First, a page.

Organizational culture was front and center in the curriculum when I was getting my masters in Organizational Development. I remember Dave Jamison, my organizational systems professor saying, “You can’t change an organization by changing the individual. You have to change the whole system, which means changing the culture.”
In that moment light bulbs flashed and I realized that the programs I had been designing targeted controlling the individual whether through incentives, training. or rules and discipline. Teaching leaders how to change a culture seemed to be the answer. So, I went on to teach safety leadership courses, designed employee empowerment programs, and the first culture assessment for safety using an open systems model. All of these tools are still in use and have been successful, but not because we “changed the culture,” I’ve discovered.
After 25 years, the evidence has mounted showing that the success of the safety programs wasn’t due to the culture workshops or assessments. It was due partially to the empowered safety teams that were able to get employees involved in the safety improvement efforts. However, the safety team efforts were not successful after the leader sponsoring the programs left. The verdict is in: successful change efforts are directly linked to the leader sponsoring it. When she or he is gone, so is the movement, unless an equally strong sponsor takes their place.
The concept of culture and systems has failed to provide practical insight to manage the complexities of human interaction and relationships. I say this because so many of the solutions to manage operational risk focus on linear and static controls.
For example, I have heard that Deepwater Horizon disaster analysts concluded that operators were handicapped by poorly defined criteria for making that decision and poorly defined roles and responsibilities between BP and Transocean. However, an insider said the breakdown in communication was ultimately between a high-ranking manager in charge of the operation and headquarters. The financial stakes were too high for this manger to risk being seen as losing control of the situation.
When viewed from a systems and culture perspective both these findings make sense. Culturally, the leader’s behavior sets the stage for willingness to share bad news. The systems, rewards, governance structures, roles and responsibilities, and supply chain partnerships, all seem to have contributed to the disaster. This led logically to solutions like strengthening oversight of high-risk operations and emphasizing a clear definition of the criteria for making decisions, where the information is obtained, and who is responsible to make the decisions and take action.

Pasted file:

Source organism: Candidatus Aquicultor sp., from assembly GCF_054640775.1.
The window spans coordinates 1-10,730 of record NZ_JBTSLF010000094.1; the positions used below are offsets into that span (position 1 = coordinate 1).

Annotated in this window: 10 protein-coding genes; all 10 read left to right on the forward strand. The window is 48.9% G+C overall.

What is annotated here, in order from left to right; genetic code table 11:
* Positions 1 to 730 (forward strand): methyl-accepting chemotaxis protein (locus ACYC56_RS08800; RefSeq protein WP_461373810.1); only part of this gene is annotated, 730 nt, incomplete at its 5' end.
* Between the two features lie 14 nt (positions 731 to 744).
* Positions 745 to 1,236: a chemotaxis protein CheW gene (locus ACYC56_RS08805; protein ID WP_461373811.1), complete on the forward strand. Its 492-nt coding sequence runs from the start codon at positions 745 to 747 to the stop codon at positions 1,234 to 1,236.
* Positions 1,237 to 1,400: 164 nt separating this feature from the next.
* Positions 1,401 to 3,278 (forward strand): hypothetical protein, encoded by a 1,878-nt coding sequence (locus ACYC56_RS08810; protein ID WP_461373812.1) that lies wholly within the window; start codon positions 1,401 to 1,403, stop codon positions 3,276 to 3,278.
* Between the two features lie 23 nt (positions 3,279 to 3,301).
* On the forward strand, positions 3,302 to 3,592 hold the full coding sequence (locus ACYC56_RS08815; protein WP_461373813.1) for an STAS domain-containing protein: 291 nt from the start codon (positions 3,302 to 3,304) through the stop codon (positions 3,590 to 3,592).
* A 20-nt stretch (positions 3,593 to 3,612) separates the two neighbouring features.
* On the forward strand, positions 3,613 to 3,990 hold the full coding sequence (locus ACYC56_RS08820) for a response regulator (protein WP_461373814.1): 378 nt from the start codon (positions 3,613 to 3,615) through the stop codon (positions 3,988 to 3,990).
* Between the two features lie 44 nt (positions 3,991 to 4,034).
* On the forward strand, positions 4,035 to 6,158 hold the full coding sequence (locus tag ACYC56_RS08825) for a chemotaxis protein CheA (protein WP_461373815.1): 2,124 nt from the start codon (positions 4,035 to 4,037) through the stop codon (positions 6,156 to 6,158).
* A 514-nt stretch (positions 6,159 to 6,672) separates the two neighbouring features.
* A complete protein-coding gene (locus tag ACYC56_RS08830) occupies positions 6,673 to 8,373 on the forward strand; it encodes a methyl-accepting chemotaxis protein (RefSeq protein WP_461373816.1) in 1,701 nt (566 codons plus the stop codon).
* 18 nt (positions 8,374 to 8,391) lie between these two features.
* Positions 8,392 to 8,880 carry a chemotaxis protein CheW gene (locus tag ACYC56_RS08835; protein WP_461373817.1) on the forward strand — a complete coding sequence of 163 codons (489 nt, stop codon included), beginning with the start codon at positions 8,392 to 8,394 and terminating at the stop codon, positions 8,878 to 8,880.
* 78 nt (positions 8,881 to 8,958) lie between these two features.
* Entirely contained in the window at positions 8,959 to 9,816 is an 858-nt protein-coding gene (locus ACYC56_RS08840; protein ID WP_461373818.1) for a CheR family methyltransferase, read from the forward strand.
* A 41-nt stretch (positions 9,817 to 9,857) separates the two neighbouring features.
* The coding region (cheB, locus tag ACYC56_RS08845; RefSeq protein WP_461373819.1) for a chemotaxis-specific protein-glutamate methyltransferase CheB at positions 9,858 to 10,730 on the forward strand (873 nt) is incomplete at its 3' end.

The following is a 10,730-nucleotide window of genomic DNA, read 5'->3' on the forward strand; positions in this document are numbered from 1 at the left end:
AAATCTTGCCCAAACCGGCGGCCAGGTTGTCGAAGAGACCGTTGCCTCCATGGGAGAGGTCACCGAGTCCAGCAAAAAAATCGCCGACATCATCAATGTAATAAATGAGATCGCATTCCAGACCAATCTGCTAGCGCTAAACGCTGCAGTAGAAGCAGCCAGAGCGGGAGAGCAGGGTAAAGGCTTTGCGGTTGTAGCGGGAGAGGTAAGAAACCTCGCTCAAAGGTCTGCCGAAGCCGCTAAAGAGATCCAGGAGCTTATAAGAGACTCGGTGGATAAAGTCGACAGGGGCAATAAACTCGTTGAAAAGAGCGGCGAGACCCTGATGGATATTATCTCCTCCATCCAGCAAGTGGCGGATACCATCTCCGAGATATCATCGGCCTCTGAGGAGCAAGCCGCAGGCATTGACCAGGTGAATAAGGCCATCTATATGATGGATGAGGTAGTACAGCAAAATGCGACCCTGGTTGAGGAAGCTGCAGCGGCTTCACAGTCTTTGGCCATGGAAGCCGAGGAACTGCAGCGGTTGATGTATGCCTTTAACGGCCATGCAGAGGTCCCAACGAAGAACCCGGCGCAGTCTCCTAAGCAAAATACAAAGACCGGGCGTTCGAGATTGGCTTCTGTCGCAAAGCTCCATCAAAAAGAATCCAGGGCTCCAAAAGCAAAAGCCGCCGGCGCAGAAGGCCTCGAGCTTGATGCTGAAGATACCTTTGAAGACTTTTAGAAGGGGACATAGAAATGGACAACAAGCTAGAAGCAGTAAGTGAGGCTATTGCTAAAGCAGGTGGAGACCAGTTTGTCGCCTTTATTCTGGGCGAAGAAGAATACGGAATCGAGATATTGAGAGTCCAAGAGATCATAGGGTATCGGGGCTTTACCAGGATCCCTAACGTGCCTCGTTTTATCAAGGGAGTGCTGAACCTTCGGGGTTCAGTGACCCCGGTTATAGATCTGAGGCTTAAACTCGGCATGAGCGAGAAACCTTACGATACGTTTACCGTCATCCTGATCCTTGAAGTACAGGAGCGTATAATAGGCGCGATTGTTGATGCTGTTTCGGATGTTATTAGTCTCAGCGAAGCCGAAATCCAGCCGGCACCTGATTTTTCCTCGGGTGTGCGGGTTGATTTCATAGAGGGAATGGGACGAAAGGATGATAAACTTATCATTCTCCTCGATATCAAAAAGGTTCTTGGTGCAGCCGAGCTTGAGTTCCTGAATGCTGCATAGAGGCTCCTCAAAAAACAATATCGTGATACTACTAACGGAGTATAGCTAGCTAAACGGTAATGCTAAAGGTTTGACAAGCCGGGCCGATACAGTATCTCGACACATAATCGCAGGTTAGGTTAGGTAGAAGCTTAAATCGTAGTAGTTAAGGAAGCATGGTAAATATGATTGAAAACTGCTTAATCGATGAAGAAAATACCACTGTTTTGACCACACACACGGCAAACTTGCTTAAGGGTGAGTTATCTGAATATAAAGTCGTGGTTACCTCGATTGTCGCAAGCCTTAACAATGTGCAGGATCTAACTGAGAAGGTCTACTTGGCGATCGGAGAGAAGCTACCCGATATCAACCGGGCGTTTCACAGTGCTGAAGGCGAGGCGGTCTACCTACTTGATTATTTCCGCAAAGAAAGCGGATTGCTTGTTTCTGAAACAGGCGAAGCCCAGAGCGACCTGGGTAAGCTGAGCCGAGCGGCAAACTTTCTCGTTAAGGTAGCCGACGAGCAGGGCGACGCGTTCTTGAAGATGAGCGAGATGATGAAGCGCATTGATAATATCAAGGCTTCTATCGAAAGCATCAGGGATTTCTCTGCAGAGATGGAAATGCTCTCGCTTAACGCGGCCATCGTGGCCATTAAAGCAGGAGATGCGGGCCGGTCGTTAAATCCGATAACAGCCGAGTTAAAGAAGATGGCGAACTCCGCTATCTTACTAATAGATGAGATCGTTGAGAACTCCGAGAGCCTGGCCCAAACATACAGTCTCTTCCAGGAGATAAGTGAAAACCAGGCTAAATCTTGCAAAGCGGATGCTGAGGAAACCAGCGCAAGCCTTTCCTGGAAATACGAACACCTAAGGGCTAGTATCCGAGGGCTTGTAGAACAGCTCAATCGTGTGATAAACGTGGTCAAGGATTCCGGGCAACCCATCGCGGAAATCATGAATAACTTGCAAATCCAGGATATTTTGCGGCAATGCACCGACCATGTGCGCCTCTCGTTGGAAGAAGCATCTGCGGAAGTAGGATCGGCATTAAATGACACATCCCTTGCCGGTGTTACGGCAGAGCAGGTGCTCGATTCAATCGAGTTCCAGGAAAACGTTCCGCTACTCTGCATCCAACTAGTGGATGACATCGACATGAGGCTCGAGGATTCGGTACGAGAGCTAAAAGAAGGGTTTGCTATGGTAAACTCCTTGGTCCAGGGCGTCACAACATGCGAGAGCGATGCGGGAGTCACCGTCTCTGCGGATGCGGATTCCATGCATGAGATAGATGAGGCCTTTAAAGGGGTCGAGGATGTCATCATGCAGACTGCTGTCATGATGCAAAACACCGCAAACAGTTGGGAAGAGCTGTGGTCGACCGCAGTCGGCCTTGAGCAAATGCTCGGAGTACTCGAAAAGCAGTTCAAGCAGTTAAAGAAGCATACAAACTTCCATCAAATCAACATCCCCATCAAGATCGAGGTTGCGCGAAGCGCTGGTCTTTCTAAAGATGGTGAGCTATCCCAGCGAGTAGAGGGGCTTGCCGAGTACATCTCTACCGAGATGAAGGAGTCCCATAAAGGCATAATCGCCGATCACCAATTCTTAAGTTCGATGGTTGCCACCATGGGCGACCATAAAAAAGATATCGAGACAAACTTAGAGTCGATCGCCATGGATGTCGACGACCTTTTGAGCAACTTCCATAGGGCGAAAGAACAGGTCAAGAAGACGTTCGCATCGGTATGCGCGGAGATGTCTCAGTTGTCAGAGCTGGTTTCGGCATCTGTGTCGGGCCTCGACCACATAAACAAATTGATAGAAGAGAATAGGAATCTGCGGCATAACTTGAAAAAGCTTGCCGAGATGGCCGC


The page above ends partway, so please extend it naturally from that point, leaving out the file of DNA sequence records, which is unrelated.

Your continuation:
Problem solved? I don’t think so. Charting of decision-making roles, information mapping, and contractual definitions (for which there is little patience or willingness to finance) does not lead to this vision of open communication across functions. Anyone who has worked on a team or led one knows trust and open communication is one of the most fragile conditions to maintain in the ordinary work environment. Nevertheless, it can be achieved, but not without a leader who supports it and models it.
All of this leads into a very troublesome area for leadership development. Managing the anxiety of change and uncertainty isn’t something we spend much time talking about during the business day, yet it may be one of the most important tasks of a leader. Its uncontrolled presence can cause people to withhold valuable information, drop out of engagement, or sabotage a project. According to McKinsey, executives attributed 75% of the cause for failure in mergers and acquisitions to culture and leadership issues. Studies keep coming up with the same failure rates over and over.
Can we find a more viable framework to help leader’s understand their role? What if we called it helping people hold the tension of fear and anxiety rather than managing the culture? We can’t eliminate tension and conflict from the workplace, neither would we want to. Humans will either grow and innovate when challenged or they will withdraw. Once again, the leader plays a key role in the choices people make. Not because a leader is responsible for people’s choices, but because they create a relationship that supports taking the risks necessary to growth and innovation.